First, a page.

I think that there was always a part of me that knew she was right, but I kept finding excuses for myself to continue behaving like that. Sometimes I would tell myself that I have a right to free speech, and others are just overly sensitive. Other times I would say that i’m doing them a favor by sharing my thoughts with them so they can better themselves. Or just plain ignoring how much I hurt people and pretending like it wasn’t happening. But what she said, and the thoughtful, and polite, but very blunt way she put it, stopped me dead in my tracks.
Another defining moment that shifted my mentality on things and one of the most shameful moments of my life came shortly after my sophomore football season. I had a teammate that I very much enjoyed and was pretty good friends with. As we were walking back from practice one day he stopped me and told me something I will never forget. He said “Hey man, i’m so glad that we’re friends now and you’re not such a dick anymore.” I thought that was a joke so I just laughed it off and asked him what he meant. Then he told me that I “made his life a living hell at one point from all of my bullying” and that he “was seriously depressed because of how [I] treated [him] for awhile.”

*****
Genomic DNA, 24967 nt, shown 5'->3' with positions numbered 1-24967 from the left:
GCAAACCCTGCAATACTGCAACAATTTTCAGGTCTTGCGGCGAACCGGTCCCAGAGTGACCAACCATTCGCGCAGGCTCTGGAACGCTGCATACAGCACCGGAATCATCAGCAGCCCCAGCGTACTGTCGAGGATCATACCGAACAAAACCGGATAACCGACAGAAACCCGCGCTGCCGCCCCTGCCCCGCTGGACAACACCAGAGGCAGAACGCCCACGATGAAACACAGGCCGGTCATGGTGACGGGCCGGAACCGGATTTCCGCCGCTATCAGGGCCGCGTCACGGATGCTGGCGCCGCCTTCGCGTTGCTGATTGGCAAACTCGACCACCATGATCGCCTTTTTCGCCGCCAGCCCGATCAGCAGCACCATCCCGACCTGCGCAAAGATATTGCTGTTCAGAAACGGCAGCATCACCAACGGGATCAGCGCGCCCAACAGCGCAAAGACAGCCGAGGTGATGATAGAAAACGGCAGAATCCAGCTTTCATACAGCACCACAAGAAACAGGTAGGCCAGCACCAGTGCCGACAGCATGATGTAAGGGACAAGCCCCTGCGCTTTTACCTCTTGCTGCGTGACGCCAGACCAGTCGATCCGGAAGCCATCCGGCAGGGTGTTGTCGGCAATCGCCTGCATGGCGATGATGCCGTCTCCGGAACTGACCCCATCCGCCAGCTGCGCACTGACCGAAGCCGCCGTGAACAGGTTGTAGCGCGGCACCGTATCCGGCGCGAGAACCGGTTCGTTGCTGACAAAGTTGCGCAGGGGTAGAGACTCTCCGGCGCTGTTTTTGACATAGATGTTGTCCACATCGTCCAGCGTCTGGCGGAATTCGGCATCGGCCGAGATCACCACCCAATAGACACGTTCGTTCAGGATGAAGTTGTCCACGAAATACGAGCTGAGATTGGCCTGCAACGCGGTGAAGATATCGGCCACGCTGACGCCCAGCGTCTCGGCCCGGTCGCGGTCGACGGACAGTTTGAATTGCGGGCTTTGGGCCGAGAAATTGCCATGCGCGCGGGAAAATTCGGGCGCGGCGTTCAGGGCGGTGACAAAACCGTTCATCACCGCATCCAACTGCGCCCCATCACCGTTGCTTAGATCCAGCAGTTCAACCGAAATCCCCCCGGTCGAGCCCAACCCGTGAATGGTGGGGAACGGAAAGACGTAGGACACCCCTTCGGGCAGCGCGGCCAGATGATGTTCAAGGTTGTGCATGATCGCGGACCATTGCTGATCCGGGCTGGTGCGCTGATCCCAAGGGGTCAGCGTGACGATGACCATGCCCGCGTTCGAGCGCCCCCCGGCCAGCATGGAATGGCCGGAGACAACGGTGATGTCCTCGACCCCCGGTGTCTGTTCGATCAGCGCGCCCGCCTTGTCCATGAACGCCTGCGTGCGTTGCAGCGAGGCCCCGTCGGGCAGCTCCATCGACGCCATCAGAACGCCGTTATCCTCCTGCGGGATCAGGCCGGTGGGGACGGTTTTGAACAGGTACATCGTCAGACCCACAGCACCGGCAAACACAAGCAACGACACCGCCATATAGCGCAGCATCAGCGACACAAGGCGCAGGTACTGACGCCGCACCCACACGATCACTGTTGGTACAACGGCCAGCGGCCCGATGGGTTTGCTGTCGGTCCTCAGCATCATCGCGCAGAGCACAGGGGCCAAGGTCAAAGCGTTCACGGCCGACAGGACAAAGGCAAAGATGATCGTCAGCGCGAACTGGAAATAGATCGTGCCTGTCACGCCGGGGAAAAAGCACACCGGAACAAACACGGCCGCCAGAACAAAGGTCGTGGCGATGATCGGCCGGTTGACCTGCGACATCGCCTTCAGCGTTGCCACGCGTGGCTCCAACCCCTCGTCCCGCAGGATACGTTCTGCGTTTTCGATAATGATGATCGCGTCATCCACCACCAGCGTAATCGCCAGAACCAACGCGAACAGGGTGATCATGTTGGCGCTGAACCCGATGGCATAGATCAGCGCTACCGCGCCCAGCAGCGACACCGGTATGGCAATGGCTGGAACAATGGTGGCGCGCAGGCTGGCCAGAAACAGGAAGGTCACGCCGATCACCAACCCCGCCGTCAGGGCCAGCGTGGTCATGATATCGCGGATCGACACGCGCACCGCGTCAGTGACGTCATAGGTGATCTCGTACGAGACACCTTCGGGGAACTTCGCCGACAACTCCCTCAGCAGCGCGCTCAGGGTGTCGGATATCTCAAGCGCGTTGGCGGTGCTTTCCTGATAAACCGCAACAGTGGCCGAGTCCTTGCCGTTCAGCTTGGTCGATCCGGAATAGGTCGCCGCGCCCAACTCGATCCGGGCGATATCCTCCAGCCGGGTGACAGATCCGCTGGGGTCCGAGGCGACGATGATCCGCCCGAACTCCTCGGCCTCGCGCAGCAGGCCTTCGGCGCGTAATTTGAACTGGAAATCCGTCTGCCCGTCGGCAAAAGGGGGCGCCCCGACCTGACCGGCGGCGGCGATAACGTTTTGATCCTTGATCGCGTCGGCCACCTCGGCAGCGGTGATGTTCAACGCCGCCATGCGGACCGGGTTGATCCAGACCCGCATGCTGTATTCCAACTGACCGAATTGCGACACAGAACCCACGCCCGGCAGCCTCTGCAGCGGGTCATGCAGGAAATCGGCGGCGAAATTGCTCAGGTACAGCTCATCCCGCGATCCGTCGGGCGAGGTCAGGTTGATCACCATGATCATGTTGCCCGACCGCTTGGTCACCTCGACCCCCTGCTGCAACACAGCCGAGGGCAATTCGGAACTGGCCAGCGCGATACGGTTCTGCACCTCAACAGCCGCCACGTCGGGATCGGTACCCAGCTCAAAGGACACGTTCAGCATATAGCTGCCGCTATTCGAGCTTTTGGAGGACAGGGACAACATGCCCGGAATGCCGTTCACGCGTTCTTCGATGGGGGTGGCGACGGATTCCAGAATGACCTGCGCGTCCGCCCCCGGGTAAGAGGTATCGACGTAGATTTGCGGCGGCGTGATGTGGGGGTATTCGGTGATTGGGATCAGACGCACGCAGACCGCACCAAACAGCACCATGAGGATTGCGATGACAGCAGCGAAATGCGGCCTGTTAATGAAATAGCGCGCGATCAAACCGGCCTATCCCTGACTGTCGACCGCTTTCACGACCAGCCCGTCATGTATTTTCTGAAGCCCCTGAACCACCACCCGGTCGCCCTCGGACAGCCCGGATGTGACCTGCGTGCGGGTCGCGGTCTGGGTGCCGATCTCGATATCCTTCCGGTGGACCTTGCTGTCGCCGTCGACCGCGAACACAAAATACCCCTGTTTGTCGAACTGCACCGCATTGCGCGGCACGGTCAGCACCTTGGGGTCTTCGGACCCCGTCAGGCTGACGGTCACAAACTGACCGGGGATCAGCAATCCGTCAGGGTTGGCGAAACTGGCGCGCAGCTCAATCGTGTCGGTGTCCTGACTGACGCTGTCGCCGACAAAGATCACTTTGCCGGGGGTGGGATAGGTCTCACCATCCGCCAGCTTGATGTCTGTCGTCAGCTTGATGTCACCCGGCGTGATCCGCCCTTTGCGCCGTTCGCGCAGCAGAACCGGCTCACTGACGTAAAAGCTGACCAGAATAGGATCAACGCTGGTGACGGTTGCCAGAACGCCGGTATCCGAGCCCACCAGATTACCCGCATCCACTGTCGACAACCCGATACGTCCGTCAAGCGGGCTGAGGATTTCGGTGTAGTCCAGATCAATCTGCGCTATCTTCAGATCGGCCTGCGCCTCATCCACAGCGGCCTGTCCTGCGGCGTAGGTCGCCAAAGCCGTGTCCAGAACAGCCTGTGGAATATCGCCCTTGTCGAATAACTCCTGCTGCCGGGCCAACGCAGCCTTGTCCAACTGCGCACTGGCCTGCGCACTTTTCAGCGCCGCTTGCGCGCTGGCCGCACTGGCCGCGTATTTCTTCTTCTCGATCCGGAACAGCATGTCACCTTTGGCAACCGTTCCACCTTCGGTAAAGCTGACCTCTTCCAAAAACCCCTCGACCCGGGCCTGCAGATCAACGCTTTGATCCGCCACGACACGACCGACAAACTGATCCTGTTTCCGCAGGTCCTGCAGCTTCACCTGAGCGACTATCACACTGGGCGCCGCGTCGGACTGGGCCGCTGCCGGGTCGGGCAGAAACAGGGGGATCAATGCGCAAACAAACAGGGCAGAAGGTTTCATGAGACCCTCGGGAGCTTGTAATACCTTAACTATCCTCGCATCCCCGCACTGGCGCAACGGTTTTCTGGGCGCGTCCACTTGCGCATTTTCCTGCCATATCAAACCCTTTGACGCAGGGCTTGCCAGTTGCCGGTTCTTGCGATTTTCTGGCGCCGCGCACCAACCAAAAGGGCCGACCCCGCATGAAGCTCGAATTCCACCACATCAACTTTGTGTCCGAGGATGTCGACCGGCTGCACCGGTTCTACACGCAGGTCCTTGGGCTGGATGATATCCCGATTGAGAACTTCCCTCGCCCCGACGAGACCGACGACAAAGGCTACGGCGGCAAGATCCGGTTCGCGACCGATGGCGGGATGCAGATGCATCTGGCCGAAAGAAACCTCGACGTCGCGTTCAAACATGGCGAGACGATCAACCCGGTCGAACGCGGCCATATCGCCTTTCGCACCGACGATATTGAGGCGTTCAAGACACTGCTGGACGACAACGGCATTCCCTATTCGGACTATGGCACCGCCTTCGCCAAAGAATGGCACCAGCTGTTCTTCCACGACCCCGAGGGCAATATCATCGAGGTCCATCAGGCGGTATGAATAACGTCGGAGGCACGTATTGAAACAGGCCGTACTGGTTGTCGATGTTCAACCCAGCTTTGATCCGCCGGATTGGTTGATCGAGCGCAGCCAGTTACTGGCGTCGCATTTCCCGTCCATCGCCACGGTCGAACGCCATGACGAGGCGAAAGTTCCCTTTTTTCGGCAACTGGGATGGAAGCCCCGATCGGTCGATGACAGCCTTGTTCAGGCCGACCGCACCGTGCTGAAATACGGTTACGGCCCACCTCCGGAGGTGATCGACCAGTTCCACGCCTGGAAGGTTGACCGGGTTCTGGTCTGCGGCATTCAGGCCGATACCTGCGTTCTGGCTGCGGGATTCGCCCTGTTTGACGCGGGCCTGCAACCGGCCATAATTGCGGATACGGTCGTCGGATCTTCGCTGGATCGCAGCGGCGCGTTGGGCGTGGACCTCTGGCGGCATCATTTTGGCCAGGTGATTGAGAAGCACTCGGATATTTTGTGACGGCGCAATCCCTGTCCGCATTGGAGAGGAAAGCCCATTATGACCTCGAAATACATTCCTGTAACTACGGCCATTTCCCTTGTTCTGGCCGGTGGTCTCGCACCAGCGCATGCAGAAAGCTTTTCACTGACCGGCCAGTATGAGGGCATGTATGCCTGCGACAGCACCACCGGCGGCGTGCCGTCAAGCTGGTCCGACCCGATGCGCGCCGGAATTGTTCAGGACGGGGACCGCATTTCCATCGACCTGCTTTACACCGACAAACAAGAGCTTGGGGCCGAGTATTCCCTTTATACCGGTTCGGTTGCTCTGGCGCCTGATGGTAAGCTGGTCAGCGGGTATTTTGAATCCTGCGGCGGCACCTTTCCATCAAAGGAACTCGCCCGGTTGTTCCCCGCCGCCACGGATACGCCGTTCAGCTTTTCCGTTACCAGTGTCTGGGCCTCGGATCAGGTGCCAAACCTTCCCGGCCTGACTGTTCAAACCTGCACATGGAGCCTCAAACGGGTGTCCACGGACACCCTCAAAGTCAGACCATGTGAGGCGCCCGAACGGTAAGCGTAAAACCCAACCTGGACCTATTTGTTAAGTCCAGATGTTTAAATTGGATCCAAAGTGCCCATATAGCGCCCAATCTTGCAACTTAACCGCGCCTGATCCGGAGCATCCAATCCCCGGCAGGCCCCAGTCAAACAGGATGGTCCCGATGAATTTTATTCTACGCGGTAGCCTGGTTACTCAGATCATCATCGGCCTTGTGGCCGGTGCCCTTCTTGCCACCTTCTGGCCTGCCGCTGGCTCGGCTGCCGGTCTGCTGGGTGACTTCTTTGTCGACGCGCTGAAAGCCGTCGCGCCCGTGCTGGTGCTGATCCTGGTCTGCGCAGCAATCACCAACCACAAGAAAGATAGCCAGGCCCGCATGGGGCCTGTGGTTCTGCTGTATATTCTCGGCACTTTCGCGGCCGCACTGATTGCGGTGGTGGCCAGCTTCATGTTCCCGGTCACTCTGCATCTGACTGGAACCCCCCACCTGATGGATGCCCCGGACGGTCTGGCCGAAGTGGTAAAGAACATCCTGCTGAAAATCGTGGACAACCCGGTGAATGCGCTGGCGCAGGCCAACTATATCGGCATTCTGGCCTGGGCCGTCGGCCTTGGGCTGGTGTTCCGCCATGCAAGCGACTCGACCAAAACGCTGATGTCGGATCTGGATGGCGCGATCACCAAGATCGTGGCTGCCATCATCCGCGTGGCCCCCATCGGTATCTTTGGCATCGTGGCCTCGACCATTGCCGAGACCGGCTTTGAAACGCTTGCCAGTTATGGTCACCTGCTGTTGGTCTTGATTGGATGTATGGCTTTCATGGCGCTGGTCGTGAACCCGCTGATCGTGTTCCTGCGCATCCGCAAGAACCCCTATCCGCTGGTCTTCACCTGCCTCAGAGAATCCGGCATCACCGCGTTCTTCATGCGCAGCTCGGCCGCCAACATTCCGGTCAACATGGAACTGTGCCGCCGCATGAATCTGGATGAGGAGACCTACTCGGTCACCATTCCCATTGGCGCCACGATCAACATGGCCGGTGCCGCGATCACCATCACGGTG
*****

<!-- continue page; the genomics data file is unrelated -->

Wow. I was stunned. I didn’t even really remember knowing who he was back then. Let alone that I could be the cause of that kind of emotional pain for someone else.
Words are not just sound. They penetrate our thoughts, and burrow holes right into our subconscious and our hearts. They have the power to change mood, career paths, even affect our health. As humans we simply cannot have the mentality that what we say is meaningless. We have to stop making excuses for negative or hurtful speech, and justifying that kind of behavior to ourselves.
Using How We Speak For Good
One of the greatest things about words is that speaking them is not an involuntary process. We do have a choice. And I believe that through effort and focus, we can all get to a point where our words become a contribution to society, rather than a detriment.
Don’t get me wrong though, I am not saying that everyone has to restrict their expression. Or that we can’t be candid or blunt with people. I actually prefer to speak that way, and I think there is a huge benefit to not sugar coating everything or withholding your opinion even though it might not be received in the best way all of the time. But before we say anything to others around us, there should be some thought as to what we are going to say, to whom are we saying it to, and how we are going to say it.
You never know how strong someone is, what they are going through, struggling with, or how they view the world. Your words, and how you say them, have the power to impact them for a lifetime. So I say the next time you go to say something to another person, ask yourself these questions:
Is it true? Is it constructive? Is it necessary? And is it kind?
If you can answer yes to all of those, then you’re on your way to making the world a more positive, better place.